For many students, the return from winter break marks the start of an annual scramble to track down that internship deemed crucial to curated resumes. The scarcity of paid internships limits opportunities for students who rely on a summer income, meaning that many undergraduate students are unable to acquire work experience in their field of study, leaving them without an understanding of what future jobs might entail. While McGill has some organized initiatives to mitigate this issue, like the Arts Internship Awards, a solution to the problem of unpaid internships will require government intervention and leadership.
Today, internships represent an integral part of the university trajectory. Even in their first year, students are expected to begin working in their field of study to beef up their CVs. The lack of relevant positions can be panic-inducing for many. After hours of cold calling, in-person meetings, and feverish LinkedIn updating to no avail, students can feel disheartened.
Organizations and societies at McGill have taken steps to help students gain work experience in their fields of study. Resources like the Arts Internship Oasis (AIO) and myFuture offer undergraduate students exclusive access to postings through which they can apply directly for positions and funding. McGill’s Career Planning Services also offers students workshops on resume writing, LinkedIn best-practices, and interview techniques to boost their chances of securing employment. Despite these initiatives, McGill simply cannot cater to the 27,000 undergraduates in need of work.
In addition to a shortage of opportunities, even the students who succeed in securing employment through McGill still face the dilemma of insufficient income. On the AIO website, for example, it states: “the majority of internships are unpaid, and many of our students are self-funded”. It is unclear exactly what ‘self-funded’ means—likely it refers to students with generous parental support. And, while the AIO does offer some successful applicants up to 5,000 dollars to offset expenses, those who receive this funding are few and far between.
To give all students a chance to gain the work experience they need for successful professional futures, employers, governments, universities, and students must all coordinate to counter underpaid internships. McGill students have already recognized the need for compensated labour. This past November, 54,000 students took part in a week-long protest against mandatory unpaid internships across Quebec. In response, provincial Minister of Education and Higher Education Jean-François Roberge iterated that he plans to address the issue in the near future.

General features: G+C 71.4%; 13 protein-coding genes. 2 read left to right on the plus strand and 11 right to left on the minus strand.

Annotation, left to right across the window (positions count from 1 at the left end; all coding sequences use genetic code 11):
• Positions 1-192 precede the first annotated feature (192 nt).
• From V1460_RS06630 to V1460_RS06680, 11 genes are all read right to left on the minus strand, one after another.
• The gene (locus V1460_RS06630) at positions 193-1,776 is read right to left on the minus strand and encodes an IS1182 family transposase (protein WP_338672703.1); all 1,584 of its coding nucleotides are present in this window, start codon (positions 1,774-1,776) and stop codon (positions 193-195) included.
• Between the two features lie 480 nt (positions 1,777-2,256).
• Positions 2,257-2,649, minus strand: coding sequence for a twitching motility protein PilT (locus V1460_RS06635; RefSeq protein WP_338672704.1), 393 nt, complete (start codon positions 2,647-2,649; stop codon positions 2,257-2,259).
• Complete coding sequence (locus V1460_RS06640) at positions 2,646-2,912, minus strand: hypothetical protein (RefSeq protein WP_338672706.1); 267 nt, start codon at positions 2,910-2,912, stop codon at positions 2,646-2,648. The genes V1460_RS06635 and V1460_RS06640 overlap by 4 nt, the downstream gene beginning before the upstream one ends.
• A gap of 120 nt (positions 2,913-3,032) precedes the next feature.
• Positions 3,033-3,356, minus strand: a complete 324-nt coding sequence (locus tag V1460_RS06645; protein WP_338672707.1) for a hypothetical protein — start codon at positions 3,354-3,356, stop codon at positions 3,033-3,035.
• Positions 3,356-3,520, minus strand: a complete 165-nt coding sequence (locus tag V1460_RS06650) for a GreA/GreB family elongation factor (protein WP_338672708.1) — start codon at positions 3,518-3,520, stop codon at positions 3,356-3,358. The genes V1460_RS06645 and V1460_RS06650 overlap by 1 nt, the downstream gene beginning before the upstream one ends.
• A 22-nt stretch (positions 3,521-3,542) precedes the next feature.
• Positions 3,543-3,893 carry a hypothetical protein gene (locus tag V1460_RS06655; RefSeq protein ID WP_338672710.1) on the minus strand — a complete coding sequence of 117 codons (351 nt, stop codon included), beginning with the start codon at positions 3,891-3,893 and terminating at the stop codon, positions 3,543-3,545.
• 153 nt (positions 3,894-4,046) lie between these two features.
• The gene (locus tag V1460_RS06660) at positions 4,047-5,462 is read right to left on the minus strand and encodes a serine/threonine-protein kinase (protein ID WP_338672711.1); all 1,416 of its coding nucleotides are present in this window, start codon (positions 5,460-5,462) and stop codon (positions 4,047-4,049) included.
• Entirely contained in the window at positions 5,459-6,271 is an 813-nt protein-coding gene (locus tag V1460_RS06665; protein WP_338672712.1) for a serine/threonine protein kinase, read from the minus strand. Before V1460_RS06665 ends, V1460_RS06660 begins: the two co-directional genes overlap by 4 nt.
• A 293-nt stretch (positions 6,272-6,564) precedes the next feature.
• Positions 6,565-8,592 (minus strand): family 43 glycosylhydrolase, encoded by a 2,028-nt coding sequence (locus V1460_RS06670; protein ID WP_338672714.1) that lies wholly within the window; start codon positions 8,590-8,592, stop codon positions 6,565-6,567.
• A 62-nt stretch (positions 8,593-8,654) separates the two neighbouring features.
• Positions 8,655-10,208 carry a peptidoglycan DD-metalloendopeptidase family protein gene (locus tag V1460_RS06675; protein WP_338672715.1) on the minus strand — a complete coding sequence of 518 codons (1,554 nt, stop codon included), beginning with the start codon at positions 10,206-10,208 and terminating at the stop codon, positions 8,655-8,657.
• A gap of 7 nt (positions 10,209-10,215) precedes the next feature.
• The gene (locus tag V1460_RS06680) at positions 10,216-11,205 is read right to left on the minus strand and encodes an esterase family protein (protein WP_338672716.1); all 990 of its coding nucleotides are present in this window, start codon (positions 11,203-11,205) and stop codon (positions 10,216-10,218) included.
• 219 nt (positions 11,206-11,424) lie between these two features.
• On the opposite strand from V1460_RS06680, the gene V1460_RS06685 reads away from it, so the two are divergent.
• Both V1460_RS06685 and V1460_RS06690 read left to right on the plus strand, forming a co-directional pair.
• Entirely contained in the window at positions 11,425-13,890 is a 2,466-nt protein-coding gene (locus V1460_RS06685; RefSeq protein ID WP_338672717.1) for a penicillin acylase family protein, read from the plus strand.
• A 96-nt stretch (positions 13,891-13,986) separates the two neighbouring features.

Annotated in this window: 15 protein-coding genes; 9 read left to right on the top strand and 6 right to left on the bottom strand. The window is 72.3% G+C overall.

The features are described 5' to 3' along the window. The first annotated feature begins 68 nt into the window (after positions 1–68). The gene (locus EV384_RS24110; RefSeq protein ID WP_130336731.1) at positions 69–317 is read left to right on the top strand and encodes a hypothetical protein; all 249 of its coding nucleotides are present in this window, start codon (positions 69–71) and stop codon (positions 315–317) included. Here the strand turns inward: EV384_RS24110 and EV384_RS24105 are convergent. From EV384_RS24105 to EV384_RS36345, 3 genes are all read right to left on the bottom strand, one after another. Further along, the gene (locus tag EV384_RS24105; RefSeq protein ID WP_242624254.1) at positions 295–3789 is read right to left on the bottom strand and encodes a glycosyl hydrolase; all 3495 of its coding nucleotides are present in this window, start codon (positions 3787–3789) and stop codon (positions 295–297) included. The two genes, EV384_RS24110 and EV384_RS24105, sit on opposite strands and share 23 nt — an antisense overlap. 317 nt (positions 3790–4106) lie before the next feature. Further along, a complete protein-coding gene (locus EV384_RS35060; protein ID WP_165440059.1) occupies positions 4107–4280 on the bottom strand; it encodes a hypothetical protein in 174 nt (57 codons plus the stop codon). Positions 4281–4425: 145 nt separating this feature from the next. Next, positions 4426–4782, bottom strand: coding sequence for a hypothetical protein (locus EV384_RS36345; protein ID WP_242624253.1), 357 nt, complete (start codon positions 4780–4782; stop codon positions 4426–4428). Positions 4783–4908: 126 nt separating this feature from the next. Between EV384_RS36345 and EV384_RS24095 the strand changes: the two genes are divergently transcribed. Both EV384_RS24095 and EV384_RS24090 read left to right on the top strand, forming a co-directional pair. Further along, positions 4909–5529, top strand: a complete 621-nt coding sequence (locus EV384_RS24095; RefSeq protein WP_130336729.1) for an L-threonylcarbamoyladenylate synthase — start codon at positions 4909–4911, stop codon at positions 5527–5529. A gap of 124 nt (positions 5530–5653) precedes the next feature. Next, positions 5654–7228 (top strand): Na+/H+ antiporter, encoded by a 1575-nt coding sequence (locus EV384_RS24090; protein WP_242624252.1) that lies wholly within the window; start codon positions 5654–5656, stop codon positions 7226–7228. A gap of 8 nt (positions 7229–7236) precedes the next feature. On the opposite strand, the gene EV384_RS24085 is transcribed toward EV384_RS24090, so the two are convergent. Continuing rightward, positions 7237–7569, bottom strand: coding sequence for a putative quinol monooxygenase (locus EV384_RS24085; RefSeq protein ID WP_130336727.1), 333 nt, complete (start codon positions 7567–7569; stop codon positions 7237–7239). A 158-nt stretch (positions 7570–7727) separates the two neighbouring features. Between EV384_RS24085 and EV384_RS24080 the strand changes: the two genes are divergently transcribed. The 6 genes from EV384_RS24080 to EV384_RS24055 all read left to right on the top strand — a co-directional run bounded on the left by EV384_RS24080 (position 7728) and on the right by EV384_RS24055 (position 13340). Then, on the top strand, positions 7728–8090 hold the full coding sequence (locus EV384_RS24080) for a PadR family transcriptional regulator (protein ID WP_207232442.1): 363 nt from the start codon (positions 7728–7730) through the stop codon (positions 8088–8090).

While McGill should feel a duty to assist its students in securing employment, the government is the main body that needs to subsidize internship opportunities. There are already some instances of government-sponsored internship opportunities across Canada: In New Brunswick, for example, the government-run Student Employment Experience Development (SEED) program subsidizes companies to create internship positions for youth. Students can enter a lottery to receive access to these positions and apply to relevant summer jobs. This random lottery circumvents the access barriers which privileged networks like Panhellenic societies uphold. Moreover, by paying companies to offer internships, SEED not only creates more relevant work experience opportunities for students, but it also provides a source of income for those students so that they can afford to take the positions.
Currently, Quebec does not offer any programs like SEED, but Roberge’s response to the November protests offer a glimmer of hope for students. However, if the Quebec government aims to resolve the issue of inaccessible employment for students, it must go further than just paying interns out of pocket and look to increase the overall number of internships while ensuring that they are accessible to students of all backgrounds—not just those born with advantageous connections.